This hotel was originally built as a convent in the 17th century and as you enter through a gorgeous red brick arch you expect to find a beautifully preserved hotel (like the Monasterio in Cusco, for example). Unfortunately, the interior charm has mostly been gutted and replaced with standard cookie-cutter hotel details. Rooms are well-appointed with mini bars, flat-screen TVs and Wi-Fi but they look Hiltonesque. Common spaces seem designed and furnished to accommodate the waves of cruise ship passengers, who often stay here.  The hotel does offer multiple conference rooms and a comprehensive business center right down to bilingual secretaries if you need them plus a gym, a spa and four restaurants.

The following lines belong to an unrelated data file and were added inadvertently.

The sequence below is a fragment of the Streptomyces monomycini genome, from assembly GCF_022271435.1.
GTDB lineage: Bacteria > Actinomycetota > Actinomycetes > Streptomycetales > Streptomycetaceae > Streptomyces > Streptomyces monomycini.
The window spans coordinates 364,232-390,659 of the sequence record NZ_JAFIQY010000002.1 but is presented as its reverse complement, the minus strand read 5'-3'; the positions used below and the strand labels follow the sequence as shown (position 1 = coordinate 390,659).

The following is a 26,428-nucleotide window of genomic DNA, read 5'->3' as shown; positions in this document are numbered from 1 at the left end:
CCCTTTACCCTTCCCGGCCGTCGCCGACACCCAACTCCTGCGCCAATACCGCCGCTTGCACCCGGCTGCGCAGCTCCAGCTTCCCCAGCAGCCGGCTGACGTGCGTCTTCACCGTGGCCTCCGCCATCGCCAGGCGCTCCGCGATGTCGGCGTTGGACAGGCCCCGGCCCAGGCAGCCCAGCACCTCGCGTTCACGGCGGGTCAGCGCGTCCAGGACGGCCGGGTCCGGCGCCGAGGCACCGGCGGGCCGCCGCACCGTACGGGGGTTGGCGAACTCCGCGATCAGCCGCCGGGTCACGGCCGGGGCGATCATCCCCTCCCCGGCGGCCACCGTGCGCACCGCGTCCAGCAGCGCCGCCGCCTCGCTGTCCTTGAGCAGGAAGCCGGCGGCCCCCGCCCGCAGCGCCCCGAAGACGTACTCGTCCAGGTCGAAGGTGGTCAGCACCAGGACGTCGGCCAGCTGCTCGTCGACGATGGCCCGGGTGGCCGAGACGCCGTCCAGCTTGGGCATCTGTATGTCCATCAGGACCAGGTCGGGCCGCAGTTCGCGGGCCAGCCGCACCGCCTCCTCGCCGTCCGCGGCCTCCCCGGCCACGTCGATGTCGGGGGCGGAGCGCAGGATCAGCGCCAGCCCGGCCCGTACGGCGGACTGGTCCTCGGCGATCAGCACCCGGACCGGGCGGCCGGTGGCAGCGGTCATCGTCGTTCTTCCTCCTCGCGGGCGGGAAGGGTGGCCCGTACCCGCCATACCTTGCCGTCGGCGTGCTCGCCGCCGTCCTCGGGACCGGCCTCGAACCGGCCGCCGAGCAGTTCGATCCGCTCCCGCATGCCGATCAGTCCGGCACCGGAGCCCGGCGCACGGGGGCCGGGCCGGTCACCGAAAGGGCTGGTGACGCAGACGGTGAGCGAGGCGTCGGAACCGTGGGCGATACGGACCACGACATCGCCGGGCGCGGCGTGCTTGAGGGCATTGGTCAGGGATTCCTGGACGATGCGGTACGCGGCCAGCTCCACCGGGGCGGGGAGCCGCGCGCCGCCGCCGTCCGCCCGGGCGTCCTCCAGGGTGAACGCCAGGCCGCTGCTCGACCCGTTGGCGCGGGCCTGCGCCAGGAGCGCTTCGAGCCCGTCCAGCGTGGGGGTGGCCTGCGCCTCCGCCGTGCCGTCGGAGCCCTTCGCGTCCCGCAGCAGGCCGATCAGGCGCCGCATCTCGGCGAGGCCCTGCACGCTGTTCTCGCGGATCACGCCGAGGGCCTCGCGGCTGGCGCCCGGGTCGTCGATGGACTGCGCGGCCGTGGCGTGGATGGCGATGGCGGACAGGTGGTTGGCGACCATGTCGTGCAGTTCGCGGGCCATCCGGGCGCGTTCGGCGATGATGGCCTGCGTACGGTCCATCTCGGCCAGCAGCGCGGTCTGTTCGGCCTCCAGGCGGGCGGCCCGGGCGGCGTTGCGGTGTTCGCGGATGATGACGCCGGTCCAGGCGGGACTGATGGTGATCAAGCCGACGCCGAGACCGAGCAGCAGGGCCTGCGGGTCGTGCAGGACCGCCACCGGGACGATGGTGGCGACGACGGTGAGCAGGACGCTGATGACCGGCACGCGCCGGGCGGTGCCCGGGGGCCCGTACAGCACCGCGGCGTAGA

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Lounge at Hotel LM, Cartagena, Colombia

Hotel LM

There are hotels in Cartagena that are more polished and there are hotels in Cartagena that are more hip but none are more welcoming than Hotel LM. From the moment you arrive at the staff make it clear (in Spanish) that you are home. No request is too big or too small, and they don’t seem to know the meaning of the word “no” in any language.

The hotel itself has two personalities. The guests-only dining room is full of baroque upholstery but the elegant room is anchored by a striking, pseudo-Lichtenstein painting by a Spanish painting duo called Caseras y Miranda. The open courtyard has more modern art, including sculptures by Colombian Enrique Grau and the lobby reading room is full of more baroque upholstery and antiques. It’s a pleasing mix.